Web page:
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A busload of Googlers trying to get to work this morning were met with a blockade that felt very 2014: For about 40 minutes, a dozen or so protesters immobilized the double-decker bus, stretching out a banner that read, “Save Our Homes” and waving road-sign-style placards proclaiming, “We are the last 3% of black SF” and “End the two-tiered system.” There was also musical accompaniment!

The protest, which regurgitated a string of similar actions two years ago (without, thank goodness, any actual barfing), came just as the tech shuttle program was scheduled to resurface at the Board of Supervisors. At the last minute, three supervisors struck a tentative deal with the Municipal Transportation Agency and tech firms to exend the program for a year while study of its impact on the city continues, as KQED notes.

The protesters’ “End the two-tiered system” sign wouldn’t have been out of place at last night’s Crunchies awards, aka Silicon Valley’s answer to the Oscars. That was the message of several African American women who took the stage, though they used the subtler language of the boardroom and said so without the accompaniment of drums. 

When the chatting platform Slack won the award for fastest-rising startup, the company sent four female engineers of color onstage to collect the trophy. Glittering in their dresses, the foursome formed a very intentional live version of the #ILookLikeAnEngineer hashtag Before leaving the stage, one said, “We are in formation”—invoking Beyoncé’s latest song, “Formation,” which forces black experience to the center even of white audiences’ enjoyment of her music. No black power–style fists here, though. Instead, the group made a self-referential shrug, palms skyward.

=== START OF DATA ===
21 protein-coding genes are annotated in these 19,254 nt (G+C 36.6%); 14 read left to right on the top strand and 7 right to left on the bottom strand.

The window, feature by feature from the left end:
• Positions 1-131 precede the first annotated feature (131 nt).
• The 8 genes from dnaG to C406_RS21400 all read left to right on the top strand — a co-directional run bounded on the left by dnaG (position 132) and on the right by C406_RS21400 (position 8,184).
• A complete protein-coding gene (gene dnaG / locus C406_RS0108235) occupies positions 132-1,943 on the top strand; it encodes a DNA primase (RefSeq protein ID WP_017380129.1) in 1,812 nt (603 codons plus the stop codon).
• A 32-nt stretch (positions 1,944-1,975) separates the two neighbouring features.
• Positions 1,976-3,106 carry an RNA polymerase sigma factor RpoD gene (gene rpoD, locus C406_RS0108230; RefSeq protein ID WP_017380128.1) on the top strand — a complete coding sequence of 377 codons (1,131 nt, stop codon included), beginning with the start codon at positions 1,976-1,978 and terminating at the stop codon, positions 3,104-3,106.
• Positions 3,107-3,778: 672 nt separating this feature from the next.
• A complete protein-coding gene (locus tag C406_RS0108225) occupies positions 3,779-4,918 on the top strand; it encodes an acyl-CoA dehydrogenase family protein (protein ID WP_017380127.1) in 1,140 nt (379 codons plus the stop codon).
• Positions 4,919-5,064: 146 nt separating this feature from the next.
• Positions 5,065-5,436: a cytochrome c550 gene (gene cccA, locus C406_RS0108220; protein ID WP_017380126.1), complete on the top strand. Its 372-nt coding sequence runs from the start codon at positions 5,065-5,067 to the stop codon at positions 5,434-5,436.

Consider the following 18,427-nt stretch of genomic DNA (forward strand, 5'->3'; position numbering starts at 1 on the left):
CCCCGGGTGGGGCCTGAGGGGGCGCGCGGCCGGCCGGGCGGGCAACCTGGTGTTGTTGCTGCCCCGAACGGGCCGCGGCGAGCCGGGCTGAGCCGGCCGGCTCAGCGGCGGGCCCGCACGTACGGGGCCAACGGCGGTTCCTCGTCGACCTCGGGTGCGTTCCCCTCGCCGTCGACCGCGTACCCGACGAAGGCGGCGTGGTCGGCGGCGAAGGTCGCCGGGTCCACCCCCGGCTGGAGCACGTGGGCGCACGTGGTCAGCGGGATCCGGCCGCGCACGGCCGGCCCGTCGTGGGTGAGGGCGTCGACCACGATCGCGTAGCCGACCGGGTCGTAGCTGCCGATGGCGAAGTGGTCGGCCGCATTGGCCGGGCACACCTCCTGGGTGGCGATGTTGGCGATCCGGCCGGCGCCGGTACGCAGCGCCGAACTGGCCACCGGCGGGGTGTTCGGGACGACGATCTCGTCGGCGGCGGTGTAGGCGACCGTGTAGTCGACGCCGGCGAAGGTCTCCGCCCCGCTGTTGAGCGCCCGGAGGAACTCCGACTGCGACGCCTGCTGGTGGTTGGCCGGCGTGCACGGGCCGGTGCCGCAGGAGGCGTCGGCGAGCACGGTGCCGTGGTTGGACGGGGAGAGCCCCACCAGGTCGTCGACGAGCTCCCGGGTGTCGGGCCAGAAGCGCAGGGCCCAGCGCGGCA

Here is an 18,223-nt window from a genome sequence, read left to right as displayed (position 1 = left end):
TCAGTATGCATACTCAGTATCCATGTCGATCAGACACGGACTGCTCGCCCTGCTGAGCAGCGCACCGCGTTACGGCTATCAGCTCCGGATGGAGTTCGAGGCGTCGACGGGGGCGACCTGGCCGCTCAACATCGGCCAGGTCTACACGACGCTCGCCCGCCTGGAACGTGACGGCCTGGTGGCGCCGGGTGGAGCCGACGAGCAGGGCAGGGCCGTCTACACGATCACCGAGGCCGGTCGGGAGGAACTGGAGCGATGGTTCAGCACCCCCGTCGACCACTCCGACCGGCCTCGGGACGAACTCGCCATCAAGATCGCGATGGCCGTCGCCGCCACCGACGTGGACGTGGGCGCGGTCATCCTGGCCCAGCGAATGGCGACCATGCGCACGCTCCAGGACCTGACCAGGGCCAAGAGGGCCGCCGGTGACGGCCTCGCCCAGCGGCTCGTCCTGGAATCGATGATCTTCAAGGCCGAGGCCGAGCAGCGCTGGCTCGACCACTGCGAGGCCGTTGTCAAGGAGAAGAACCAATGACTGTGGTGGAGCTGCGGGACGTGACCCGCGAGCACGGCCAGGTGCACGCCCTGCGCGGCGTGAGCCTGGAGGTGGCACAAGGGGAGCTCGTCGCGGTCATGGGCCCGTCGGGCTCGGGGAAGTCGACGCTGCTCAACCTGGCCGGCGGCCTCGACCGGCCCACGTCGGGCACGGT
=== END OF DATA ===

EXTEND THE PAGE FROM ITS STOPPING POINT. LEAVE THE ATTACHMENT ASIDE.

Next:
The image of those four women onstage, claiming a trophy amid a sea of mostly white, mostly male faces, was more powerful than the scripted barbs of the evening’s host, comedian and Brooklyn Nine-Nine actress Chelsea Peretti. Sample bons mots: “They asked me to speak on the issue of diversity in tech world. Let me float out a kooky idea: hire a non-white host.” And: “The last time I saw this many rich white guys in one room was when I was getting gang-banged at the Rosewood Hotel.” (Comedic pro tip: Pointed jokes about a male-dominated industry can be made more palatable with a little sexual violence humor.)

Slack’s diversity pose was the evening’s most Instagrammable moment for the question of tech and race—plaudits are still bouncing around social media today—and was notable for being both sincere and good PR. (With black engineers making up 7.8 percent of the total, Slack does better than most other tech companies.)

Last night’s Crunchies, the award’s ninth year, introduced a new honor, the awkwardly named Include Diversity award. (It sounds like some sort of sheepishly agreed-to command, as Peretti suggested.) When the winner, Kimberly Bryant of Black Girls Code, took the stage to collect the trophy, it slowly became clear that she was not leaving the stage until she had named and lauded the work of each of the four other nominees. In the room, San Francisco sensed some resignation as the audience realized that the program wasn’t immediately moving on to the next item. As soon as Bryan uttered the phrase “the next black Bill Gates” (the evening’s second callback to “Formation”), the room burst into applause, which Bryant patiently waited out in order to finish her remarks. “All the diversity nominees deserve this award so that there comes a day where we don't need this award,” she said.

It was a small act, Bryant’s polite refusal to heed the event’s informal directive to say a few words and kindly get off the stage. And, with its modicum of social discomfort, it pushed the diversity question off the teleprompter script and into the air in the room. And even, just maybe, onto the Twitter feeds of stranded Google passengers.


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